What Is a Firefighter Endorsement? Do You Need One?

What Is a Firefighter Endorsement? Do You Need One?

You might think a firefighter endorsement means supporting local fire departments or politicians backed by them, but that’s not the case. So, exactly what is a firefighter endorsement?

A firefighter endorsement is a special addition to your driver’s license issued by some states through the DMV. It allows career and volunteer firefighters to drive fire engines or trucks, even if they have a regular class C driver’s license.

In the rest of this article, we’ll explain everything you need to know about firefighter endorsements and help you decide if you need one. Keep reading for more details.

What Is a Firefighter Endorsement?

To drive those big fire trucks and engines, firefighters need proper training and licenses. In most U.S. states, they use something called a “firefighter endorsement” to make sure firefighters can drive these vehicles.

In simple terms, firefighter endorsements are important because they let firefighters and fire engineers drive fire department vehicles without needing a special Class A or B driver’s license. This makes it easier for fire departments to train their drivers, especially in smaller areas where volunteer firefighters are common.

The importance of firefighter endorsements becomes clear when we look at a specific state like California. California has seen some really bad wildfires in recent years, and they’re known all around the world for it.

In 2018, there were huge wildfires that burned nearly 1.9 million acres of land, caused the tragic deaths of 97 civilians and six firefighters, and resulted in $3.5 billion in damages. Even in 2019, it was just as bad. There were 260,000 acres of land destroyed, five people lost their lives, and they spent $163 million to fight these fires, especially in places like Northern California’s Plumas National Forest, where almost 44,000 acres were burned by early September.

So, California always needs well-trained firefighters. In smaller areas served by volunteer firefighters, it’s much easier for them to get a firefighter endorsement compared to the old requirement of a Class A or B license. This makes it a lot more convenient and helpful for everyone involved.

Driver / Engineers

A Driver/Engineer, Fire Engineer, or Driver/Operator all describe the same role in the fire department. These individuals drive and operate fire engines and trucks. In larger fire departments, firefighters get promoted to this position after serving as regular firefighters. However, in many smaller fire departments, even new recruits might be responsible for driving the fire vehicles, depending on the department’s staffing and needs.

In the past, the Department of Motor Vehicles (DMV) required anyone operating a fire engine or truck to have a Class A or B driver’s license. While some states still have this requirement, most have changed the rules for firefighters.

Different states might have slightly different definitions, but let’s consider California as an example:

  • Class A: With this license, you can drive any combination of vehicles, including those weighing over 10,000 lbs, and even vehicles that tow multiple trailers or certain other types of vehicles.
  • Class B: This license allows you to operate single vehicles weighing over 26,000 lbs, single vehicles with three or more axles, certain buses, and more.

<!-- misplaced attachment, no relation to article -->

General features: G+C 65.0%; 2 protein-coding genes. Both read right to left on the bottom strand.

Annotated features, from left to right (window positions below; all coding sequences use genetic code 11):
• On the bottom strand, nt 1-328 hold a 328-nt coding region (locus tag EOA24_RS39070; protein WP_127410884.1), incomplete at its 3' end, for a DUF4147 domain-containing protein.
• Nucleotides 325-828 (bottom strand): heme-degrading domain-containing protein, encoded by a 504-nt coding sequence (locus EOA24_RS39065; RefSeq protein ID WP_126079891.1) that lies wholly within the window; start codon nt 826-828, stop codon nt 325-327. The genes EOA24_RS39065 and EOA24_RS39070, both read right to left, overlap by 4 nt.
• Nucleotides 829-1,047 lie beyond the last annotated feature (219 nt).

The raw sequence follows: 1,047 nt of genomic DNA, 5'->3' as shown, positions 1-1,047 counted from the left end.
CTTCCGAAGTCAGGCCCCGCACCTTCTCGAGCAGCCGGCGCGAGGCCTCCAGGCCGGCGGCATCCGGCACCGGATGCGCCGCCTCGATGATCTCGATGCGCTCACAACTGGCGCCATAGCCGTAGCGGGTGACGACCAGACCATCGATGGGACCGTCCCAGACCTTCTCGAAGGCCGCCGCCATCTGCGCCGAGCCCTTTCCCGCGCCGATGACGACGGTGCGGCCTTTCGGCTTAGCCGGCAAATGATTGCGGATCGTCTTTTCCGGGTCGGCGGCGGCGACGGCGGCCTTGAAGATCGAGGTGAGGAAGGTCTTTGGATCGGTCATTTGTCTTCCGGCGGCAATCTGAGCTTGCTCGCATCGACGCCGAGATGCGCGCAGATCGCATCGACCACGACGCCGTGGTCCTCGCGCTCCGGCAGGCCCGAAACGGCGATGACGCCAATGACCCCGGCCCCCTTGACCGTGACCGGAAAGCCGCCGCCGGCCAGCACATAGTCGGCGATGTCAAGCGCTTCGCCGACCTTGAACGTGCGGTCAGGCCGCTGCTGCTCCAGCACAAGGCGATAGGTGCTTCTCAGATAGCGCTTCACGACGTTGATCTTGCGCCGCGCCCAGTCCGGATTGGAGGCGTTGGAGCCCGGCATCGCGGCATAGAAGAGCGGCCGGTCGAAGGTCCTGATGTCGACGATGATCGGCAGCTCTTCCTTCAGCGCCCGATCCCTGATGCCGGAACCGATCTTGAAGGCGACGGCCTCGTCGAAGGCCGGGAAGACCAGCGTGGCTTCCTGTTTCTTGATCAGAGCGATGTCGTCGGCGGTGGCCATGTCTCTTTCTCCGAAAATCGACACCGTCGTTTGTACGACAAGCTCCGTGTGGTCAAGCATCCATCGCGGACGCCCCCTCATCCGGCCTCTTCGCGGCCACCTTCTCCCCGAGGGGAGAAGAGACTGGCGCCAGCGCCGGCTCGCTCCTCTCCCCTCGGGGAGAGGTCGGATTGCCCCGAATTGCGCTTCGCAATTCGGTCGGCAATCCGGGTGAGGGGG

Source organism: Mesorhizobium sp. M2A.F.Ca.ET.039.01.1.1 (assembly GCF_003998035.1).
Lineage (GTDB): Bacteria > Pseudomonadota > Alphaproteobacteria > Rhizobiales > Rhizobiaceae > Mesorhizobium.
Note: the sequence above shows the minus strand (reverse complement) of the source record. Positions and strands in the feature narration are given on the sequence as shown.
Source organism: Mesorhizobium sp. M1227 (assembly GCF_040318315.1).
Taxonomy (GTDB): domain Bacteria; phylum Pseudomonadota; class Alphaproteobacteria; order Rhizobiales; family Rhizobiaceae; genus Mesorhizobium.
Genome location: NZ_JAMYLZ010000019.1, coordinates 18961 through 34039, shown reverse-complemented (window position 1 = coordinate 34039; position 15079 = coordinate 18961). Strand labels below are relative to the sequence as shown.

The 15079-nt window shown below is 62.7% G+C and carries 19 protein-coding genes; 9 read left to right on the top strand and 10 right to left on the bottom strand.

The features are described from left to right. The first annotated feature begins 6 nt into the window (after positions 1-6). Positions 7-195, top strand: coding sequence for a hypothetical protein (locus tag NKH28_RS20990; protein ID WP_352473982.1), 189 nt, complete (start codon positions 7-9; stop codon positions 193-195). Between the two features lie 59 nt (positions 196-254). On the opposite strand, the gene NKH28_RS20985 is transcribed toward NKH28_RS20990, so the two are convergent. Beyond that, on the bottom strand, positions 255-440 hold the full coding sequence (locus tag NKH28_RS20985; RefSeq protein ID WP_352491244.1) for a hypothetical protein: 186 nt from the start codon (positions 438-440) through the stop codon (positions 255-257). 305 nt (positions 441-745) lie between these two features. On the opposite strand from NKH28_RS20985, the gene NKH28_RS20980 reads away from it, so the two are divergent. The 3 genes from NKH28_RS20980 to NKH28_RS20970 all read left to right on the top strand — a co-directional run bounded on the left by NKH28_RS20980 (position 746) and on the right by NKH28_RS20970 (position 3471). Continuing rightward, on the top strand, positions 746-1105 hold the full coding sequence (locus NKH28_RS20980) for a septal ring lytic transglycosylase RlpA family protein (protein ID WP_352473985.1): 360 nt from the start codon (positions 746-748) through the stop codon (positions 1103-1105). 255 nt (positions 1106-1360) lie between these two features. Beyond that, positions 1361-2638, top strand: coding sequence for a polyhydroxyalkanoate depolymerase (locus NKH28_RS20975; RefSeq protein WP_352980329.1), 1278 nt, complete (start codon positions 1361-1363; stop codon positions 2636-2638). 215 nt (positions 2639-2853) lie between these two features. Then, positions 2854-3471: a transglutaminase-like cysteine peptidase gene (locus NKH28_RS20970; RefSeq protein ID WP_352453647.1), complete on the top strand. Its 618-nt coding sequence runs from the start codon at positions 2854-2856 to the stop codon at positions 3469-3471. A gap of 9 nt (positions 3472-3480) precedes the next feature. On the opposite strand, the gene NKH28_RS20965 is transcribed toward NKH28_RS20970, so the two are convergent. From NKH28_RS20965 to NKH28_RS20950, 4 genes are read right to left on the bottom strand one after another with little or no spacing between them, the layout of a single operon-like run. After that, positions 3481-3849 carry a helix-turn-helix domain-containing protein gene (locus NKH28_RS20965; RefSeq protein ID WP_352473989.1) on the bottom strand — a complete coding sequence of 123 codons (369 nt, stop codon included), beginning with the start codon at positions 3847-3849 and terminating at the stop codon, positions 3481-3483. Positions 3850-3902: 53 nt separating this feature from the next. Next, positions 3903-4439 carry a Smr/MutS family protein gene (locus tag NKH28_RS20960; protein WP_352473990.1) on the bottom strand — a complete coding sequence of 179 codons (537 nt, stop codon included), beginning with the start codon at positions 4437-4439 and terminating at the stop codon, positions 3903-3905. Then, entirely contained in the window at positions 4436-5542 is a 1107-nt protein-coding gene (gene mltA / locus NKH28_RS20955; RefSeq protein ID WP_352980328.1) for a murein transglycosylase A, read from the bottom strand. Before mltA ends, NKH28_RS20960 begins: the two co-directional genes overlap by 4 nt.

Now, the firefighter endorsement is an additional certification that’s added to a standard Class C driver’s license. Getting a Class A or B license is a more complex and demanding process compared to obtaining a firefighter endorsement. This change makes the training and certification process much easier for firefighters. It’s especially helpful in small counties with volunteer fire departments.

To put this into perspective, take Plumas County, a small community in California’s Sierra Nevada with a population of just over 20,000 as of 2010. It’s a small area, so it’s manageable for the local fire department. However, it’s also prone to wildfires.

In September 2019, there was a significant wildfire in Plumas National Forest, one of the largest fires in California that year.

Until 2010, Plumas County required its firefighters to have a Class A or B driver’s license to drive the fire engines. This meant taking extra tests and meeting specific requirements. Engineers (the drivers) also needed a Class B commercial driver’s license with a “Firefighter-restricted” endorsement.

This endorsement wasn’t always available at local DMV offices. Firefighters often had to travel long distances to take the necessary tests. In some cases, they had to travel across the state because their local DMV didn’t offer the right tests. All of this made it harder for firefighters to qualify as engineers.

So, the change to the firefighter endorsement has made life a lot easier for firefighters, particularly in small counties and volunteer fire departments.

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2011 & the New Driver’s License


In 2011, there was a significant change in California’s driver’s license requirements for engineers. Before, engineers needed a Class B license with a “FireFighter Restricted” endorsement. However, the rules were updated to allow them to get a “Firefighter” endorsement on a Class C driver’s license if they met certain qualifications.

During a seminar about these changes at the DMV, Ed Ward, the President of the Plumas County Fire Chiefs Association, learned something surprising. He discovered that there was no special permission for regular firefighters to drive fire engines during emergencies. This lack of an exemption made it harder to find qualified drivers, especially in volunteer fire departments.